6. says

    Thanks so much for coming to SEEK! After reading your blog and memoir, I really enjoyed your talks, both at the alumni event and the talk to the women in the morning!

    I really appreciate your realness and honesty. Thanks again for sharing your story!

  7. says

    What a wonderful talk! Thanks for sharing! I was raised Catholic, but there are many parts of Catholicism that I was never exposed to. As I try to embrace things like celebrating the liturgical year I can get frustrated with myself because I’m not where the other Catholic mothers are at, and then this leads to panic about how I’m failing my family and so on. I’ve been learning to take things one step at a time because beating myself up wasn’t getting me anywhere. Thank you for your encouragement for us “imperfect” Catholic women.

  8. Abigail says

    Hi Jennifer! I’m a 5th year FOCUS missionary and was at the talk, in the back with my baby, and afterwards several women shared with me how much they appreciated your message! I think you’re the first person to joke about gay clubs during a talk at SEEK, but you have to keep them on their toes, right? Thank you for taking the time away from your family to join us at SEEK!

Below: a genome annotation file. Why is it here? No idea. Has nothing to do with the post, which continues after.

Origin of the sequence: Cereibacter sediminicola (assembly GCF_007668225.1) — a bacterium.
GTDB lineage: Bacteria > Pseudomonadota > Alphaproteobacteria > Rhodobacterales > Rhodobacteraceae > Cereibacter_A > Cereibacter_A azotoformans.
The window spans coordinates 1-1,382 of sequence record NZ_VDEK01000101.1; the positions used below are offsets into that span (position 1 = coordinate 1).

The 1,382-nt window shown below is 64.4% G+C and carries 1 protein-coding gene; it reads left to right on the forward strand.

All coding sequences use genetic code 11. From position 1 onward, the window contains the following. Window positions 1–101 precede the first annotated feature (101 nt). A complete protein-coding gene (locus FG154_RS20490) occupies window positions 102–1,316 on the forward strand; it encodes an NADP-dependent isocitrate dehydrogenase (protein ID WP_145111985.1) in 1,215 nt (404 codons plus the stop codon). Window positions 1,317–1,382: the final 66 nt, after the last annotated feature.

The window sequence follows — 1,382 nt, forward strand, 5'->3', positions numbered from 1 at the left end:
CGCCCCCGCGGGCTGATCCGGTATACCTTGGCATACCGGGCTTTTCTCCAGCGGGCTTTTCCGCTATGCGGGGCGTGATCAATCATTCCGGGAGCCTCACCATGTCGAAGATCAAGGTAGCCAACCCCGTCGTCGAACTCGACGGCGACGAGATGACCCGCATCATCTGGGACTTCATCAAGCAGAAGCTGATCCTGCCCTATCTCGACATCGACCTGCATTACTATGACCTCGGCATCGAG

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  10. says

    Ha! I agree with other commenter…the transvestite joke deserved better laughs! As always you are so relatable for me, even though I am technically a cradle Catholic. I had a re-conversion experience last year and I started to get so confused about losing myself and what that truly meant. It’s so true that you have to be your own version of a Catholic woman to be authentically Catholic. Your whole talk gave me awesome insights! Thank you!

  11. says

    Jen, this was an awesome talk. So real, honest, sincere. I so appreciate you and SEEK for filming it for us and posting it. I think I need to listen again.